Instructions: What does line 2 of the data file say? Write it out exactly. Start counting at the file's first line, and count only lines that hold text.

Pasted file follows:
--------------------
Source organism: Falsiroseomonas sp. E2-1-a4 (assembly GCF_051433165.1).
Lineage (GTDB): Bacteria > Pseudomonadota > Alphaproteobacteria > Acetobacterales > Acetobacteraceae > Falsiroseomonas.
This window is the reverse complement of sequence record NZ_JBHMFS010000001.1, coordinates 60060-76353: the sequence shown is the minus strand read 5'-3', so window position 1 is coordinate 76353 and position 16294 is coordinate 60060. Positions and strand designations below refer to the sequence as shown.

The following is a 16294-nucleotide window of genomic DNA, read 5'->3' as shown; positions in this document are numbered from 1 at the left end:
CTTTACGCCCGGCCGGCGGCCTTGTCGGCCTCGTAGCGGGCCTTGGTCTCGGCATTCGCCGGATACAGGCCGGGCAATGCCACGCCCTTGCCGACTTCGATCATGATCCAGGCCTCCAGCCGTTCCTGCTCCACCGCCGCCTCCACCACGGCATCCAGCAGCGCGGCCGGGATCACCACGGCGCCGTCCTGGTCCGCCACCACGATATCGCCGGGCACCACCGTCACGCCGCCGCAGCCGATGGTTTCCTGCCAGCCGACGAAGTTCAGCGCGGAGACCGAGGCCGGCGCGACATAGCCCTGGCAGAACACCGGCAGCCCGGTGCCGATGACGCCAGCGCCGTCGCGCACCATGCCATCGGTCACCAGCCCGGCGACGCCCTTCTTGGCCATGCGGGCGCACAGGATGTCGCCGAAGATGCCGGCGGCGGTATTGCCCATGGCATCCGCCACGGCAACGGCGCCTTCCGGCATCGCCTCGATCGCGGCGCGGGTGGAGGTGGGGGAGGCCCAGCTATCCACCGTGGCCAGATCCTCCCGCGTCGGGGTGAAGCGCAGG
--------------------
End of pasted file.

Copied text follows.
Lineage (GTDB): Bacteria > Pseudomonadota > Alphaproteobacteria > Acetobacterales > Acetobacteraceae > Falsiroseomonas.